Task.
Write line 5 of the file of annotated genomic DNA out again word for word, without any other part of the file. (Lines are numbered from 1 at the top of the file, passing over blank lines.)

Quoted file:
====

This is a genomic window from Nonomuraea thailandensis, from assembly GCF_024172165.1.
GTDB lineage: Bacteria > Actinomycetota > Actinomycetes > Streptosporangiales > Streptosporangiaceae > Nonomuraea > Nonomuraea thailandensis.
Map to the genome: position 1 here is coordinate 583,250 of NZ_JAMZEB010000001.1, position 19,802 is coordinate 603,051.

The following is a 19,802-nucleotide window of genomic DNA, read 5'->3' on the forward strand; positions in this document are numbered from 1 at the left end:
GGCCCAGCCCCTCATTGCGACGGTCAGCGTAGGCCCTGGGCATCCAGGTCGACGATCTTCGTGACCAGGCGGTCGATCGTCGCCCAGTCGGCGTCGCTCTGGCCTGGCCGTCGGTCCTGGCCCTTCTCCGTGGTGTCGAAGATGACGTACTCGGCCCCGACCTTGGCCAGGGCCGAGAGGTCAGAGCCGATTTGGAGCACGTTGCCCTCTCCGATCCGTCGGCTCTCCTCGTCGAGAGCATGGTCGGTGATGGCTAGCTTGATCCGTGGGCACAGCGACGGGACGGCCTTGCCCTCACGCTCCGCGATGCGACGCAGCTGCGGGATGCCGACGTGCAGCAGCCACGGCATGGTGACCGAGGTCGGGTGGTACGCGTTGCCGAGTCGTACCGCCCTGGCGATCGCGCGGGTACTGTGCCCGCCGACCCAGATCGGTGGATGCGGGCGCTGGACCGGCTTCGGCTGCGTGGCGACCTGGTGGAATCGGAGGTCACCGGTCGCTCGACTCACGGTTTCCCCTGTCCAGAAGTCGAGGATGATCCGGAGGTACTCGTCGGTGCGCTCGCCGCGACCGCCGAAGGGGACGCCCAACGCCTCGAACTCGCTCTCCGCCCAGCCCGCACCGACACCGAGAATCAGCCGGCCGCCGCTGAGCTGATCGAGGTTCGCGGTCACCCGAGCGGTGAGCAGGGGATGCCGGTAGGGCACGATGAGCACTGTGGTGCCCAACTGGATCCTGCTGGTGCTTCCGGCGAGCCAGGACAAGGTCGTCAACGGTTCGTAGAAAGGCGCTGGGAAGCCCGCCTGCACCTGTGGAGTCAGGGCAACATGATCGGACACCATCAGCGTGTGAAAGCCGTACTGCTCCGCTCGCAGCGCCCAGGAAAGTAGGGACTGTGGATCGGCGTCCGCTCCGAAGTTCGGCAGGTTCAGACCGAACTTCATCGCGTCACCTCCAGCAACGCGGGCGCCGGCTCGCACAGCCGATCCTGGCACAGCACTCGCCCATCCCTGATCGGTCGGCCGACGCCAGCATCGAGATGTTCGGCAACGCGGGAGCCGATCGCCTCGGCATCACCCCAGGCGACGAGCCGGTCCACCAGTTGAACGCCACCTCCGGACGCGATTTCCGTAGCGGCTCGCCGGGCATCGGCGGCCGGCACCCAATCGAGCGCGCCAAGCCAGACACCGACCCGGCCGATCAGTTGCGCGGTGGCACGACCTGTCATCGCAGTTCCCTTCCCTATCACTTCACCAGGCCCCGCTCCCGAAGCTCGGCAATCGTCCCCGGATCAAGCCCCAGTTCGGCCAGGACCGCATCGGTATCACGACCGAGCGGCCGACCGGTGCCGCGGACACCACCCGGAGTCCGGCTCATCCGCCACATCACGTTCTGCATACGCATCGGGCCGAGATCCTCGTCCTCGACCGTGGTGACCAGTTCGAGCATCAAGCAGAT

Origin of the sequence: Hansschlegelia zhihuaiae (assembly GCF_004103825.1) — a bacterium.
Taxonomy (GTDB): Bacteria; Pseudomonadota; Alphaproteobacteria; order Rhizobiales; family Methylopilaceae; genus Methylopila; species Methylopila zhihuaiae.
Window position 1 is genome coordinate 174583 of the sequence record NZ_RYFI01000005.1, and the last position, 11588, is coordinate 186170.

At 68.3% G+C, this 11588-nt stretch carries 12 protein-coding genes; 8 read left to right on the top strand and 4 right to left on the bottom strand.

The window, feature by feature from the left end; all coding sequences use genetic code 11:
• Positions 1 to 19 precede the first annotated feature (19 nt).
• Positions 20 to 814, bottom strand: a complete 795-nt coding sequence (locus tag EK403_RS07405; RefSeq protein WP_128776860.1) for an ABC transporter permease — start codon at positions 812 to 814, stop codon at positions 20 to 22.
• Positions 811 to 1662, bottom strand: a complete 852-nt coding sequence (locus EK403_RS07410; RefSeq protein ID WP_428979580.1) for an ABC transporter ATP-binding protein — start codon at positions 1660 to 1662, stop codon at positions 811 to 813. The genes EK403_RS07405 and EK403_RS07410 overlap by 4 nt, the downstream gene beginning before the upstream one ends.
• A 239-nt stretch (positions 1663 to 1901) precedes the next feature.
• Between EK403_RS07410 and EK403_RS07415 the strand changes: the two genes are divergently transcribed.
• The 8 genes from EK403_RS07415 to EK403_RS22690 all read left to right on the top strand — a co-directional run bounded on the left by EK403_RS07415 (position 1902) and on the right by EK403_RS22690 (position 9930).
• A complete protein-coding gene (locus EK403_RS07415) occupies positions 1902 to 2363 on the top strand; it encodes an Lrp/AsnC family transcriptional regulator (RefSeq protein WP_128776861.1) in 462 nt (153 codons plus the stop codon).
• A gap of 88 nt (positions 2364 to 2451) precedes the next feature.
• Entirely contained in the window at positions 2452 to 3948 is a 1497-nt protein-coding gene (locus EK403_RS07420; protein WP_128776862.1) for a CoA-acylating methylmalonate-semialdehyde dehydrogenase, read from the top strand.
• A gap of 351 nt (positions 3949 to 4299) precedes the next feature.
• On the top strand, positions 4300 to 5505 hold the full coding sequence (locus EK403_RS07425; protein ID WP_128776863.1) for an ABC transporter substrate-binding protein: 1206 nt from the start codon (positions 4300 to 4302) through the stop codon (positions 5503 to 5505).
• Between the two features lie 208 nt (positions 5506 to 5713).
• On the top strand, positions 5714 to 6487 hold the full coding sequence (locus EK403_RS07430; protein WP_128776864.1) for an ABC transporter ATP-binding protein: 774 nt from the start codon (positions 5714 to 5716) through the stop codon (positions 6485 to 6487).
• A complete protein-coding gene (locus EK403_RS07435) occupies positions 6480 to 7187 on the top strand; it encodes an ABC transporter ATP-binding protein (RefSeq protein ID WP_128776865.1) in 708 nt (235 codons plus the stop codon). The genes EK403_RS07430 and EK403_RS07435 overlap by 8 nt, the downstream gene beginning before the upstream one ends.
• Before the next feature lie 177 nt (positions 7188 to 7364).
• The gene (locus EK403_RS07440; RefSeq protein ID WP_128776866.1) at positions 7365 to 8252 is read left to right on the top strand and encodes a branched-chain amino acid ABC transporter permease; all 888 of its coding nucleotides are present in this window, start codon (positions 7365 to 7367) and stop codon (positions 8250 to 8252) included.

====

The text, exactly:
GGCCCAGCCCCTCATTGCGACGGTCAGCGTAGGCCCTGGGCATCCAGGTCGACGATCTTCGTGACCAGGCGGTCGATCGTCGCCCAGTCGGCGTCGCTCTGGCCTGGCCGTCGGTCCTGGCCCTTCTCCGTGGTGTCGAAGATGACGTACTCGGCCCCGACCTTGGCCAGGGCCGAGAGGTCAGAGCCGATTTGGAGCACGTTGCCCTCTCCGATCCGTCGGCTCTCCTCGTCGAGAGCATGGTCGGTGATGGCTAGCTTGATCCGTGGGCACAGCGACGGGACGGCCTTGCCCTCACGCTCCGCGATGCGACGCAGCTGCGGGATGCCGACGTGCAGCAGCCACGGCATGGTGACCGAGGTCGGGTGGTACGCGTTGCCGAGTCGTACCGCCCTGGCGATCGCGCGGGTACTGTGCCCGCCGACCCAGATCGGTGGATGCGGGCGCTGGACCGGCTTCGGCTGCGTGGCGACCTGGTGGAATCGGAGGTCACCGGTCGCTCGACTCACGGTTTCCCCTGTCCAGAAGTCGAGGATGATCCGGAGGTACTCGTCGGTGCGCTCGCCGCGACCGCCGAAGGGGACGCCCAACGCCTCGAACTCGCTCTCCGCCCAGCCCGCACCGACACCGAGAATCAGCCGGCCGCCGCTGAGCTGATCGAGGTTCGCGGTCACCCGAGCGGTGAGCAGGGGATGCCGGTAGGGCACGATGAGCACTGTGGTGCCCAACTGGATCCTGCTGGTGCTTCCGGCGAGCCAGGACAAGGTCGTCAACGGTTCGTAGAAAGGCGCTGGGAAGCCCGCCTGCACCTGTGGAGTCAGGGCAACATGATCGGACACCATCAGCGTGTGAAAGCCGTACTGCTCCGCTCGCAGCGCCCAGGAAAGTAGGGACTGTGGATCGGCGTCCGCTCCGAAGTTCGGCAGGTTCAGACCGAACTTCATCGCGTCACCTCCAGCAACGCGGGCGCCGGCTCGCACAGCCGATCCTGGCACAGCACTCGCCCATCCCTGATCGGTCGGCCGACGCCAGCATCGAGATGTTCGGCAACGCGGGAGCCGATCGCCTCGGCATCACCCCAGGCGACGAGCCGGTCCACCAGTTGAACGCCACCTCCGGACGCGATTTCCGTAGCGGCTCGCCGGGCATCGGCGGCCGGCACCCAATCGAGCGCGCCAAGCCAGACACCGACCCGGCCGATCAGTTGCGCGGTGGCACGACCTGTCATCGCAGTTCCCTTCCCTATCACTTCACCAGGCCCCGCTCCCGAAGCTCGGCAATCGTCCCCGGATCAAGCCCCAGTTCGGCCAGGACCGCATCGGTATCACGACCGAGCGGCCGACCGGTGCCGCGGACACCACCCGGAGTCCGGCTCATCCGCCACATCACGTTCTGCATACGCATCGGGCCGAGATCCTCGTCCTCGACCGTGGTGACCAGTTCGAGCATCAAGCAGAT